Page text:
Mr Rashid's assertions in the interview to University of California Berkley, and the picture of a typical handler of this "ISI within ISI" fits well people like Hamid Gul a retired ISI chief with links with both Taliban and LeT founder Hafees Saeed. He openly conducts meetings with Hafees Saeed and other Jehadi outfits in Pakistan on a supposed pro Kashmir and anti India platform. There is no dearth for such India baiters in Pakistan who fit the bill of these "ISI within ISI" operatives. The narrative since Mumbai asking for restraint from the people of India and from the GOI at the face of all provocations has been that al-Qaeda  and Taliban affiliates "want to divert attention from the west of Pakistan to the east". On the face of it this argument seems logical and valid. US war in Afghanistan would have been jeopardized by any Indo-Pak flareups, so it was valid for the US to make this argument. But the odd price for this restraint will have to be paid by innocent citizens of India. The perpetrators of Mumbai are still not punished and Hafees Saeed is a free man.

Frankly there are so many diversions in the diversions that no one can say what the real story behind Mumbai is. Was it to divert Pakistan from the west? Or was it planned with an assumption that no trace will be found as to who was behind that attacks? Did the ISI within ISI get embolden with its success in hoodwinking the CIA and felt it was time to punish India as a warning to keep out of Afghanistan? Was the planning for the attack done with  full knowledge that there will be no military response from India after all Pakistan had built up conventional and nuclear military since 9/11 with US military aid. Is it wrong to suspect that the real perpetrators were pretty much the establishment itself rather than any rogue elements?

But what is interesting is to note the response of the United States and India to these Mini ISI's activities. While India replied under the time tested "good faith policy"(I am not sure if it has ever worked) and resumed uninterrupted and un-interruptible dialog with Pakistan. US also had "time tested"(never worked?) response in the lines of continuing to provide aid carrots to its "strategic ally".

Obama government replaced the Bush government in Jan 2009. Under Obama's watch AF-PAK policy was formulated. Under this policy an attempt was initially made to include India too which the Indian government declined. The idea was to engage the whole region for solving Pakistan's problems. India did not want to be clubbed so as to avoid any external pressures on its own national interest, especially pressures to "resolve" Kashmir as an incentive to Pakistan for stop supporting the terrorists. But never the less all said and done after Mumbai we still started dialog with Pakistan "in spite of terrorism". In US a policy change was perhaps undertaken and Afghanistan was brought back in focus. A military surge was ordered but unfortunately at the same time a withdrawal date was announced thus emboldening the Taliban and its friends to dig in and fight it out.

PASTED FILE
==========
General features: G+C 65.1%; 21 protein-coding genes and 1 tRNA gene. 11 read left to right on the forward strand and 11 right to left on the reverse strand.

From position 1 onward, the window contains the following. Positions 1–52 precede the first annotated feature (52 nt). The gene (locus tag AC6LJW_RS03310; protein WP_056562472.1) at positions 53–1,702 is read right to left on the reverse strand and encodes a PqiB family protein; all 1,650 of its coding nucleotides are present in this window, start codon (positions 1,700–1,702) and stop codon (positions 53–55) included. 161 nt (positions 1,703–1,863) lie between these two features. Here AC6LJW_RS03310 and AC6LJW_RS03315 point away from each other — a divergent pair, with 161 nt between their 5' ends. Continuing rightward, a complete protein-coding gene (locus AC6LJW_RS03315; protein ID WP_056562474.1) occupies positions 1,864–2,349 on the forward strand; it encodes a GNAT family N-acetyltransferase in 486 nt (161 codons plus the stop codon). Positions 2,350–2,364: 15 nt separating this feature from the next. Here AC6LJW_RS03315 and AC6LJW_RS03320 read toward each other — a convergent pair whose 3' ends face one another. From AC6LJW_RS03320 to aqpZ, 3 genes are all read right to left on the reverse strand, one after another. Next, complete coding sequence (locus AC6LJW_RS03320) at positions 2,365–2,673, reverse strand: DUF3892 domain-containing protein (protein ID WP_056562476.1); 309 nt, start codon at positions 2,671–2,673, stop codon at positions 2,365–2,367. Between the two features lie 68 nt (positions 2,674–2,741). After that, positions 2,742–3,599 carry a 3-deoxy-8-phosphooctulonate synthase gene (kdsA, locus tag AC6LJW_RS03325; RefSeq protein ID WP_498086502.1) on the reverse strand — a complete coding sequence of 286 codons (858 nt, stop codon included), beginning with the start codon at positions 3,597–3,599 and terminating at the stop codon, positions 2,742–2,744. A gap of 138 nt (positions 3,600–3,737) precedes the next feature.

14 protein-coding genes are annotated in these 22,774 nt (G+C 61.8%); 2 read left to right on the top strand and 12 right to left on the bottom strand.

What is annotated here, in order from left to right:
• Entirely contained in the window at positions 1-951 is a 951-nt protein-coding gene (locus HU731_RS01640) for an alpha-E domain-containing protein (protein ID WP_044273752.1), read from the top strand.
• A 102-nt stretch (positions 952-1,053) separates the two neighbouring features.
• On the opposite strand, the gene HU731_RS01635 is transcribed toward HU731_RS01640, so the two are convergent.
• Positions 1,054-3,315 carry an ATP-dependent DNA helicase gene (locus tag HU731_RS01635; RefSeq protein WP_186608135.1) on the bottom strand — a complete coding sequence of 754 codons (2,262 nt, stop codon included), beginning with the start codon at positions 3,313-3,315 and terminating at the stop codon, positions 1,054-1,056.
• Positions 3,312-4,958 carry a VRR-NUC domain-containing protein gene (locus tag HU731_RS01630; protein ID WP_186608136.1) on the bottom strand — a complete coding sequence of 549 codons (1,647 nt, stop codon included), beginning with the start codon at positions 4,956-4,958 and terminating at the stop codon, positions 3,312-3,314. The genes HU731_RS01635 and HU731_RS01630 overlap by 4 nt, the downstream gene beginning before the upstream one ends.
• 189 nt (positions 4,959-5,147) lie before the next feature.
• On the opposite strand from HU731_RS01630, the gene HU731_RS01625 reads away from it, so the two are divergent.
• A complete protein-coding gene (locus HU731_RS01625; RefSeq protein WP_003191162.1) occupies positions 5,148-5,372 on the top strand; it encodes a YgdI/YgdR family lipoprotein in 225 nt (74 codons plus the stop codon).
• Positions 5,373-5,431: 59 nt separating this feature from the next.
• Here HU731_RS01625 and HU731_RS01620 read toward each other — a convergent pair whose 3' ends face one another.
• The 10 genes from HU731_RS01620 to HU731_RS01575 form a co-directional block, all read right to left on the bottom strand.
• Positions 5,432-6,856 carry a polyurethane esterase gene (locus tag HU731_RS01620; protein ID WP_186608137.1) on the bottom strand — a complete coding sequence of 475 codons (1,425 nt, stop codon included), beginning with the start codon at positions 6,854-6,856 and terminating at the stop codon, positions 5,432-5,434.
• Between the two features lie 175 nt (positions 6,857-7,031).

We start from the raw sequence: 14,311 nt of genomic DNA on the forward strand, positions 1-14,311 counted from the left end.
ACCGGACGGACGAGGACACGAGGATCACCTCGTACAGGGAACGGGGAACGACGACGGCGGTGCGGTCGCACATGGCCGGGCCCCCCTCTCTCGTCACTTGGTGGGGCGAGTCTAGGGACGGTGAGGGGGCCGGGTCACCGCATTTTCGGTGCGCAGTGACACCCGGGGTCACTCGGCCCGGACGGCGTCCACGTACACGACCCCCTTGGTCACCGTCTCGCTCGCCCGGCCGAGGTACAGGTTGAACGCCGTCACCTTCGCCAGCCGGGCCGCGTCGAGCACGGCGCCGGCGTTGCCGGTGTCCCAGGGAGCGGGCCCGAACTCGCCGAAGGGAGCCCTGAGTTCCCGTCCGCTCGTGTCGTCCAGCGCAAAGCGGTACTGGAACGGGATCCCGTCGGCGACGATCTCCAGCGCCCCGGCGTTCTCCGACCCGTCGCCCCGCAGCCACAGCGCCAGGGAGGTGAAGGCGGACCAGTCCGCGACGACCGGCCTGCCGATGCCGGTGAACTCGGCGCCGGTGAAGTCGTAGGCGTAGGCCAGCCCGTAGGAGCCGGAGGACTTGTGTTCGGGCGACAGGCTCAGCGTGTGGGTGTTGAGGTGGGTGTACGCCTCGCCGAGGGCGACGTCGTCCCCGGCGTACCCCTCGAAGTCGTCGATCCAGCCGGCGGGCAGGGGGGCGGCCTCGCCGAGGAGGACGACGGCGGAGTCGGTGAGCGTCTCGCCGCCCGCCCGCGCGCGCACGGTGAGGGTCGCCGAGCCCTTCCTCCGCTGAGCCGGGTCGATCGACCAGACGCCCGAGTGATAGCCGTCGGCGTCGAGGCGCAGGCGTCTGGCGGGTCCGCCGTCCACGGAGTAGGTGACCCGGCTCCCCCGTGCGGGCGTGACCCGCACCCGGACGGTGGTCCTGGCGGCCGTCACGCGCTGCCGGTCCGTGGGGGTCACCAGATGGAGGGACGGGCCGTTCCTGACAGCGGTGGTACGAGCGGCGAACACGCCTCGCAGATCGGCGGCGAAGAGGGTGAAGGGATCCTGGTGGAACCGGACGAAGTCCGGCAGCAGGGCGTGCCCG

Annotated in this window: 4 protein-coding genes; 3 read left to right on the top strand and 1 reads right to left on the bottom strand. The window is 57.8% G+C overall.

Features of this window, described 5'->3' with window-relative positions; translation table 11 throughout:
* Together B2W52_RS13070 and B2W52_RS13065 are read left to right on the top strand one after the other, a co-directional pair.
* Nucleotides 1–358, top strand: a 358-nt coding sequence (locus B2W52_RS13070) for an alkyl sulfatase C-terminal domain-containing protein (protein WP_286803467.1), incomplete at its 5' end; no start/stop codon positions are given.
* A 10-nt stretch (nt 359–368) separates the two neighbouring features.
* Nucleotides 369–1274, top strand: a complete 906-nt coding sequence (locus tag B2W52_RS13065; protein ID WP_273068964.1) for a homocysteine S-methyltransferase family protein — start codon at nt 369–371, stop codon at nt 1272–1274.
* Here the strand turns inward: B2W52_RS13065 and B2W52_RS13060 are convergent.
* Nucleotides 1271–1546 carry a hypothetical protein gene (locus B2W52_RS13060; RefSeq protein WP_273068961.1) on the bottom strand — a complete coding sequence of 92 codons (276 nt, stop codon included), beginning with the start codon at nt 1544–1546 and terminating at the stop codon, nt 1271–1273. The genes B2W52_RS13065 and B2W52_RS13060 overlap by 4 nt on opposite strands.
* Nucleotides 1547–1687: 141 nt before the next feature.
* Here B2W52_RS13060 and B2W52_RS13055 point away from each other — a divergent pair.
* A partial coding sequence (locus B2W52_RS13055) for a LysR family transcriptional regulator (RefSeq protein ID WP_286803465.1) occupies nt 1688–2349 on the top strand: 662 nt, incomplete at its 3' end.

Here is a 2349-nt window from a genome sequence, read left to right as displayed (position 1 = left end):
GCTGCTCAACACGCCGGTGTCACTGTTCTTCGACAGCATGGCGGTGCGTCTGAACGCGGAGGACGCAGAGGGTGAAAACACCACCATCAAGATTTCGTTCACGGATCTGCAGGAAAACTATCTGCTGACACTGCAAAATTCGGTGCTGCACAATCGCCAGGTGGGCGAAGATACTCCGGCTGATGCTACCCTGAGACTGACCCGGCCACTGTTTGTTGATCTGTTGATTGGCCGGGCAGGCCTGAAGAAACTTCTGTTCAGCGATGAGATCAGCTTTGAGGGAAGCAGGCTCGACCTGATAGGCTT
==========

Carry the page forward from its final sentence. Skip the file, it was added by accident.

On the aid front United States had now installed an old Pakistan friend and India-baiter Ms Robin Raphel as Ambassador responsible for the targeted civilian aid to "improve the image of United States". At the same time it seems the Pakistani concerns as mentioned in the Congressional Report were being addressed during the drafting of the so called Kerry-Lugar bill sanctioning civilian aid of $1.5 billion per year. When the US congress was pushing President Bush to be tough on Pakistan after his years of leniency for inaction on Taliban as per the CRS report  "In response to U.S. congressional signals of a possible shift in U.S. policy toward Islamabad, the Pakistani National Assembly’s Defense Committee unanimously passed a resolution threatening to end or reduce Islamabad’s cooperation on counter terrorism if U.S. aid to Pakistan were to be made conditional."  later the report says "Other analysts, however, including those making policy for the Bush Administration, believe that conditioning U.S. aid to Pakistan has a past record of failure and likely would be counterproductive."

The Kerry Lugar bill does impose certain restrictions. For civilian aid it requires a certification each year by the special representative to Pakistan (Robin Raphel) to certify that "principal objectives" are being met in order to release the full quantum of $1.5 billion, but is also allows up to $750 million to be released without such certification. The bill also puts a certification requirement for certain military assistance. Limitation on Security-related Assistance for fiscal years 2011 through 2014 and a limitation on Arms Transfers for fiscal years 2012 through 2014. Why arms transfers we allowed for another year without certification requirement? I don't know.